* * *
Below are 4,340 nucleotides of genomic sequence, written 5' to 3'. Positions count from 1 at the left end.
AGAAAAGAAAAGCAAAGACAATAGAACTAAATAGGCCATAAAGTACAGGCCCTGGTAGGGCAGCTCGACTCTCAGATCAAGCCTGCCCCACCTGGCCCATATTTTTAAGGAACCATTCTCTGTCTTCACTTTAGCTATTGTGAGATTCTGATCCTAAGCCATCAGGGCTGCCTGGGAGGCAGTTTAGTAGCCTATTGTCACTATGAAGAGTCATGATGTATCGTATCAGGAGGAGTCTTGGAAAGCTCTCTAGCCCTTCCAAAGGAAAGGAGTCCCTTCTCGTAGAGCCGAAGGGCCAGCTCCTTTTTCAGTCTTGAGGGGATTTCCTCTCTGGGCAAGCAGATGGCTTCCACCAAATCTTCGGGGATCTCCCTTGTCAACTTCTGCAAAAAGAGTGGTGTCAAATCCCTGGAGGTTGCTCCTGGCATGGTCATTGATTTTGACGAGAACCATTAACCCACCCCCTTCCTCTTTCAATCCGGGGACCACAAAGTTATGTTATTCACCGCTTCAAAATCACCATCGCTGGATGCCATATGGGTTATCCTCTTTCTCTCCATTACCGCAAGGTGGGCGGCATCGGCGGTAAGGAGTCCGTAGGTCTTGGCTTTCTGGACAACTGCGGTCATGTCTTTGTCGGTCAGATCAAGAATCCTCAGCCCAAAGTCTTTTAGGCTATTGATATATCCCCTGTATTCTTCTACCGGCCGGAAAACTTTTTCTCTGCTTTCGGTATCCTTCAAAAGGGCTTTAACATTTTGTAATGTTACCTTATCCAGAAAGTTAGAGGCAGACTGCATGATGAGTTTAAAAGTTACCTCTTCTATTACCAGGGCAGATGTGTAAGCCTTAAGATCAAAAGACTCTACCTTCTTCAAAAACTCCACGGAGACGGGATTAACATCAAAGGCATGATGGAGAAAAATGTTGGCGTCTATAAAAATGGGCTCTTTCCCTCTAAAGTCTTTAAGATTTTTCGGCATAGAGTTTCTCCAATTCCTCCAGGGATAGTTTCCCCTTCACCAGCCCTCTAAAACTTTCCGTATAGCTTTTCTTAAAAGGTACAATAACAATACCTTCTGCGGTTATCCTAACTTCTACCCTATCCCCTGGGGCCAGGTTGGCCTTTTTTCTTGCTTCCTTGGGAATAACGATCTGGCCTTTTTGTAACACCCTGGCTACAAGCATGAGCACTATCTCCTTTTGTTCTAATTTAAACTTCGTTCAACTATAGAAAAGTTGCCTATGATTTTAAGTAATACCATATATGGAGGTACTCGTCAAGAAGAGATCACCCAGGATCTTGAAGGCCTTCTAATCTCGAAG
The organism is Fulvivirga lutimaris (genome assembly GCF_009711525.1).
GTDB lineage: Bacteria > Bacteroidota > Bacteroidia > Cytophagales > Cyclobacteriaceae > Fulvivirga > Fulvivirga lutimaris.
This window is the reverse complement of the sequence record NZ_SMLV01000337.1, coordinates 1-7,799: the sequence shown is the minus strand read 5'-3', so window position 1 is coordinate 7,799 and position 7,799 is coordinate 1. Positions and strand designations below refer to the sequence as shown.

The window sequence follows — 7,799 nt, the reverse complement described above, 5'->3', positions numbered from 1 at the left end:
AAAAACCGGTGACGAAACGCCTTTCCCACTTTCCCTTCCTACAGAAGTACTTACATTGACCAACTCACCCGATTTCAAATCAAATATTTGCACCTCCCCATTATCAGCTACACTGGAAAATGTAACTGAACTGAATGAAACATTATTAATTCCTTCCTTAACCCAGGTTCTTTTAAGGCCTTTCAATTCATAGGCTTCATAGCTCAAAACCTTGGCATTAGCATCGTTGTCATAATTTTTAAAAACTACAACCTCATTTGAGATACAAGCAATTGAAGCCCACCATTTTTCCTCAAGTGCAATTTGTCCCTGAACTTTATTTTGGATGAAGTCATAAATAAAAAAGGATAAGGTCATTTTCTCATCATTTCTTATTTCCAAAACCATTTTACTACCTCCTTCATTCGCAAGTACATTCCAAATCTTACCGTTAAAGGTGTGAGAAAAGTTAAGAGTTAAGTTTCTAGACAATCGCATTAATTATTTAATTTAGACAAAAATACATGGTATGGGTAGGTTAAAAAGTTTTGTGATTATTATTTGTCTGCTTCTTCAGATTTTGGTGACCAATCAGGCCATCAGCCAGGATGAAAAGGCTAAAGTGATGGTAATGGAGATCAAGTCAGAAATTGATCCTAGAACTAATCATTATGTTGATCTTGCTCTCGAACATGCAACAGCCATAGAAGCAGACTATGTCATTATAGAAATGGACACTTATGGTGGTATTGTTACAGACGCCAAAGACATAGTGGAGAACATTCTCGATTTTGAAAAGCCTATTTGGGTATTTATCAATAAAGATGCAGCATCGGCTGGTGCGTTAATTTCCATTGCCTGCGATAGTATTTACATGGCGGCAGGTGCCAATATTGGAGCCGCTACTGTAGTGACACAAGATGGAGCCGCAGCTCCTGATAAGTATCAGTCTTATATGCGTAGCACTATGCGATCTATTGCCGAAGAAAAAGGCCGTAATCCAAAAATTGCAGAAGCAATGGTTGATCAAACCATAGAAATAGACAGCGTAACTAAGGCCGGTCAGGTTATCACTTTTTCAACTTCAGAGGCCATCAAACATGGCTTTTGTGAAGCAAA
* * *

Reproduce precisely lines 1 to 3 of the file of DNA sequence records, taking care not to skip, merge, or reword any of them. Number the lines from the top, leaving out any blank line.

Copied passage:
Below are 4,340 nucleotides of genomic sequence, written 5' to 3'. Positions count from 1 at the left end.
AGAAAAGAAAAGCAAAGACAATAGAACTAAATAGGCCATAAAGTACAGGCCCTGGTAGGGCAGCTCGACTCTCAGATCAAGCCTGCCCCACCTGGCCCATATTTTTAAGGAACCATTCTCTGTCTTCACTTTAGCTATTGTGAGATTCTGATCCTAAGCCATCAGGGCTGCCTGGGAGGCAGTTTAGTAGCCTATTGTCACTATGAAGAGTCATGATGTATCGTATCAGGAGGAGTCTTGGAAAGCTCTCTAGCCCTTCCAAAGGAAAGGAGTCCCTTCTCGTAGAGCCGAAGGGCCAGCTCCTTTTTCAGTCTTGAGGGGATTTCCTCTCTGGGCAAGCAGATGGCTTCCACCAAATCTTCGGGGATCTCCCTTGTCAACTTCTGCAAAAAGAGTGGTGTCAAATCCCTGGAGGTTGCTCCTGGCATGGTCATTGATTTTGACGAGAACCATTAACCCACCCCCTTCCTCTTTCAATCCGGGGACCACAAAGTTATGTTATTCACCGCTTCAAAATCACCATCGCTGGATGCCATATGGGTTATCCTCTTTCTCTCCATTACCGCAAGGTGGGCGGCATCGGCGGTAAGGAGTCCGTAGGTCTTGGCTTTCTGGACAACTGCGGTCATGTCTTTGTCGGTCAGATCAAGAATCCTCAGCCCAAAGTCTTTTAGGCTATTGATATATCCCCTGTATTCTTCTACCGGCCGGAAAACTTTTTCTCTGCTTTCGGTATCCTTCAAAAGGGCTTTAACATTTTGTAATGTTACCTTATCCAGAAAGTTAGAGGCAGACTGCATGATGAGTTTAAAAGTTACCTCTTCTATTACCAGGGCAGATGTGTAAGCCTTAAGATCAAAAGACTCTACCTTCTTCAAAAACTCCACGGAGACGGGATTAACATCAAAGGCATGATGGAGAAAAATGTTGGCGTCTATAAAAATGGGCTCTTTCCCTCTAAAGTCTTTAAGATTTTTCGGCATAGAGTTTCTCCAATTCCTCCAGGGATAGTTTCCCCTTCACCAGCCCTCTAAAACTTTCCGTATAGCTTTTCTTAAAAGGTACAATAACAATACCTTCTGCGGTTATCCTAACTTCTACCCTATCCCCTGGGGCCAGGTTGGCCTTTTTTCTTGCTTCCTTGGGAATAACGATCTGGCCTTTTTGTAACACCCTGGCTACAAGCATGAGCACTATCTCCTTTTGTTCTAATTTAAACTTCGTTCAACTATAGAAAAGTTGCCTATGATTTTAAGTAATACCATATATGGAGGTACTCGTCAAGAAGAGATCACCCAGGATCTTGAAGGCCTTCTAATCTCGAAG
The organism is Fulvivirga lutimaris (genome assembly GCF_009711525.1).